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Laura Ingraham Is Losing Advertisers After Parkland’s David Hogg Launches A Boycott Of Her Fox News Show

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When she’s not too busy attempting to dunk on LeBron James and her own Fox News colleague Shepard Smith, conservative personality Laura Ingraham spends her time taunting the progressive survivors of the Parkland shooting. The radio talk show host turned television figure most recently joined in a chorus of largely conservative voices on Wednesday to ridicule David Hogg, one of the more outspoken Stoneman Douglas High School students, after it was reported that he didn’t get into multiple colleges that he applied to. So he launched a boycott against her program, which has already lost several advertisers as a result.

According to the Washington Post, Ingraham shared an article from the conservative website The Daily Wire announcing Hogg’s news late Wednesday morning. “David Hogg Rejected By Four Colleges To Which He Applied and whines about it,” she wrote, adding: “Dinged by UCLA with a 4.1 GPA… totally predictable given acceptance rates.”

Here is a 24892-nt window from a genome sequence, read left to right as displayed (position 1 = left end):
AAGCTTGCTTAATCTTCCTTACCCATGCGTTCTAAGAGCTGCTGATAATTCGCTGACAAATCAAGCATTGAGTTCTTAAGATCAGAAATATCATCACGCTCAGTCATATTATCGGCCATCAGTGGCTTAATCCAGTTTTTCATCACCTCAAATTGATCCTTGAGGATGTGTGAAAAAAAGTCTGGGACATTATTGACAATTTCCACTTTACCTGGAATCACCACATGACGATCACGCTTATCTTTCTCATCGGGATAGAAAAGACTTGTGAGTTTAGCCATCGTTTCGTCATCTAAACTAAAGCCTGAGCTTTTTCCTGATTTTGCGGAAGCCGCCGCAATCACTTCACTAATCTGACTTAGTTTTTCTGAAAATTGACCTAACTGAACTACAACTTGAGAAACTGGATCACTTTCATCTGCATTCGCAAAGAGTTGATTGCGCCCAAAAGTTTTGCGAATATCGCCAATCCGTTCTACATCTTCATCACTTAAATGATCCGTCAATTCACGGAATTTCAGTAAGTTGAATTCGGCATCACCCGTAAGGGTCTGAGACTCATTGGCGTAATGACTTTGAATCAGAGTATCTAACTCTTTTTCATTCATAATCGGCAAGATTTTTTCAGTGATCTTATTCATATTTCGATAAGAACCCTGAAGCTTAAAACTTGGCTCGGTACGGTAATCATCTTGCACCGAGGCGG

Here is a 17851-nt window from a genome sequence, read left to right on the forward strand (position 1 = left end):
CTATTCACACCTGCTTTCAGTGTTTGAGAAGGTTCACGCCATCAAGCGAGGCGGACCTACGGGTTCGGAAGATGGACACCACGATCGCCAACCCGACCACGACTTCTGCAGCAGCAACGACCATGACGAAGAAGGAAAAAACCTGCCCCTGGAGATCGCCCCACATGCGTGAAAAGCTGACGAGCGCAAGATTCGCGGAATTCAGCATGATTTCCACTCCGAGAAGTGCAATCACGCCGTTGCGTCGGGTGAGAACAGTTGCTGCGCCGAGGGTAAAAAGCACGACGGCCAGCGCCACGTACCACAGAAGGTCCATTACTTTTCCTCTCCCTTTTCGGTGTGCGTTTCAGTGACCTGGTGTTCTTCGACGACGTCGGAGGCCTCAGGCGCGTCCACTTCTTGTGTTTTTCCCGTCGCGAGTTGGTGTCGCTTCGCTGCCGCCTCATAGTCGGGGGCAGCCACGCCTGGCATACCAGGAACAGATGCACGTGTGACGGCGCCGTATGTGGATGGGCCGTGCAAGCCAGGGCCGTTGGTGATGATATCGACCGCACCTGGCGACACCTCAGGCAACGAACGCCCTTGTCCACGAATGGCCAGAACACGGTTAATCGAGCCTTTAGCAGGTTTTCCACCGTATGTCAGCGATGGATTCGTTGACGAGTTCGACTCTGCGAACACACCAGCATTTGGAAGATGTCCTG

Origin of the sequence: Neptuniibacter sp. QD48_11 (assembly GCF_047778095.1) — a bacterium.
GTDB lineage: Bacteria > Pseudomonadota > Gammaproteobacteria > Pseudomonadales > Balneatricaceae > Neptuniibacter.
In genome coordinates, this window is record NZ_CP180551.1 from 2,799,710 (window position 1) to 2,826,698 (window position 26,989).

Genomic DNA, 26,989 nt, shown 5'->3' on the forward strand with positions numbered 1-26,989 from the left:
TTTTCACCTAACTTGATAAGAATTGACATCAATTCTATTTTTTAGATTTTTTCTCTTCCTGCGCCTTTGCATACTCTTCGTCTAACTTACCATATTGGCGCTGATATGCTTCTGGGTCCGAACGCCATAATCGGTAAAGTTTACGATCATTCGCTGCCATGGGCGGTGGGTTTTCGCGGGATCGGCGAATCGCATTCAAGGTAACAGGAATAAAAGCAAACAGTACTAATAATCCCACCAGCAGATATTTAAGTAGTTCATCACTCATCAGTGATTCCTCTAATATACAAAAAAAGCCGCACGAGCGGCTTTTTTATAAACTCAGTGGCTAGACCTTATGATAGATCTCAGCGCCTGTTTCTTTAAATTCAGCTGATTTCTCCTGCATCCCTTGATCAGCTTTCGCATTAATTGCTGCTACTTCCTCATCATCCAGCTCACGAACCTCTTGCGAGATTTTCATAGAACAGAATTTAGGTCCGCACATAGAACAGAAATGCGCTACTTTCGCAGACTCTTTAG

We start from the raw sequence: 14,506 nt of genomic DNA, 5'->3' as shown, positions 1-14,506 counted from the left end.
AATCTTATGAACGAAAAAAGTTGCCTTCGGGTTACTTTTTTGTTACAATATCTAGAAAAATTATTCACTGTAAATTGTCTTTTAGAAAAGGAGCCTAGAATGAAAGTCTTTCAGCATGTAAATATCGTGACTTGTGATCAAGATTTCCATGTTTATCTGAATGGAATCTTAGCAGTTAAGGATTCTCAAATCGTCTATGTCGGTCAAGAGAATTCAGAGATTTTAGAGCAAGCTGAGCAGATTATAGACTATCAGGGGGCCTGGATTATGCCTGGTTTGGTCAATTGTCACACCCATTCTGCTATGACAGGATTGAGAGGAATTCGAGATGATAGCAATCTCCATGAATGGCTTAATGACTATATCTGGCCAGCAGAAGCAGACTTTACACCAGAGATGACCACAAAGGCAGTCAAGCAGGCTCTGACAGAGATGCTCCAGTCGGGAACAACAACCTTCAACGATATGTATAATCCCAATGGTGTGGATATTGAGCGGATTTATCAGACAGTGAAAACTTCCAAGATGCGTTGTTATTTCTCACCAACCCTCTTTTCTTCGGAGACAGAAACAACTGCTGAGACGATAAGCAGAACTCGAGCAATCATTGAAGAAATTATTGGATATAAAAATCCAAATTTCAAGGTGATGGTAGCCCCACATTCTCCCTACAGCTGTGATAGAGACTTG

In response, Hogg asked his over 600,000 followers who Ingraham’s top advertisers were and subsequently produced a list.

The response was swift, according to Vice News, because many of Hogg’s followers and other sympathetic observers began hounding Ingraham’s advertisers about the matter. The pet food-maker Nutrish was one of the first to go, announcing its decision in a tweet responding directly to Hogg: “We are in the process of removing our ads from Laura Ingraham’s program.”


Not long after, the Huffington Post confirmed that TripAdvisor was also pulling its ads from Ingraham’s show:

Perhaps in an attempt to staunch the bleeding (as more advertisers might join the exodus), Ingraham has issued an apology to Hogg on Twitter. Will it help her situation?

UPDATE #1: According to CNBC, the online home goods company Wayfair announced that it too will stop advertising on Ingraham’s program because of the tweet. “As a company, we support open dialogue and debate on issues. However, the decision of an adult to personally criticize a high school student who has lost his classmates in an unspeakable tragedy is not consistent with our values,” a company spokesperson told the cable news station.

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